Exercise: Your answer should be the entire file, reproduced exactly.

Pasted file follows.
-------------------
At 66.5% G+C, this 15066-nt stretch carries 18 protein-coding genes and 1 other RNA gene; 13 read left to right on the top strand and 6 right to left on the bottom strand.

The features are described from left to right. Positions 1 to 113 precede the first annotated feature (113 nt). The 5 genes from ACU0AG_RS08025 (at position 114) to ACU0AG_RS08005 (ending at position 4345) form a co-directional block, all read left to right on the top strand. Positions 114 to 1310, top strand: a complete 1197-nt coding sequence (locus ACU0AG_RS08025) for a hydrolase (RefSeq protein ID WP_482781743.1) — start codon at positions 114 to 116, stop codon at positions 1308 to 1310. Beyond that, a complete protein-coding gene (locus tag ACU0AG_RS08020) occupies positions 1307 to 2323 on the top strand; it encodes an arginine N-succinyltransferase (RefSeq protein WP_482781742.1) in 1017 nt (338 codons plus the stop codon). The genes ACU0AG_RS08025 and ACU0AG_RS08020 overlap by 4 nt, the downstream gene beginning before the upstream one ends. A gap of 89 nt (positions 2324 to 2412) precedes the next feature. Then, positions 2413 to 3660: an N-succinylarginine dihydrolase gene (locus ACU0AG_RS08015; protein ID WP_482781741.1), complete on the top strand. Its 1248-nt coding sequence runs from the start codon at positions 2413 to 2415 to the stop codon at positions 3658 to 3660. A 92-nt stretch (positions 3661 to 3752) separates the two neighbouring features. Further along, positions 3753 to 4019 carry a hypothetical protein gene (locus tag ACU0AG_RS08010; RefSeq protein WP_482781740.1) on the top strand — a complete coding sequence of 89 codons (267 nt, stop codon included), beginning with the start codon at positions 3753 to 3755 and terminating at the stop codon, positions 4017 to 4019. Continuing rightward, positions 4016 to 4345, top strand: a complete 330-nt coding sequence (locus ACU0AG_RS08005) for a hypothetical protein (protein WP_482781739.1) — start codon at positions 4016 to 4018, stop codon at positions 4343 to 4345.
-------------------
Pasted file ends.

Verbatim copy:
At 66.5% G+C, this 15066-nt stretch carries 18 protein-coding genes and 1 other RNA gene; 13 read left to right on the top strand and 6 right to left on the bottom strand.

The features are described from left to right. Positions 1 to 113 precede the first annotated feature (113 nt). The 5 genes from ACU0AG_RS08025 (at position 114) to ACU0AG_RS08005 (ending at position 4345) form a co-directional block, all read left to right on the top strand. Positions 114 to 1310, top strand: a complete 1197-nt coding sequence (locus ACU0AG_RS08025) for a hydrolase (RefSeq protein ID WP_482781743.1) — start codon at positions 114 to 116, stop codon at positions 1308 to 1310. Beyond that, a complete protein-coding gene (locus tag ACU0AG_RS08020) occupies positions 1307 to 2323 on the top strand; it encodes an arginine N-succinyltransferase (RefSeq protein WP_482781742.1) in 1017 nt (338 codons plus the stop codon). The genes ACU0AG_RS08025 and ACU0AG_RS08020 overlap by 4 nt, the downstream gene beginning before the upstream one ends. A gap of 89 nt (positions 2324 to 2412) precedes the next feature. Then, positions 2413 to 3660: an N-succinylarginine dihydrolase gene (locus ACU0AG_RS08015; protein ID WP_482781741.1), complete on the top strand. Its 1248-nt coding sequence runs from the start codon at positions 2413 to 2415 to the stop codon at positions 3658 to 3660. A 92-nt stretch (positions 3661 to 3752) separates the two neighbouring features. Further along, positions 3753 to 4019 carry a hypothetical protein gene (locus tag ACU0AG_RS08010; RefSeq protein WP_482781740.1) on the top strand — a complete coding sequence of 89 codons (267 nt, stop codon included), beginning with the start codon at positions 3753 to 3755 and terminating at the stop codon, positions 4017 to 4019. Continuing rightward, positions 4016 to 4345, top strand: a complete 330-nt coding sequence (locus ACU0AG_RS08005) for a hypothetical protein (protein WP_482781739.1) — start codon at positions 4016 to 4018, stop codon at positions 4343 to 4345.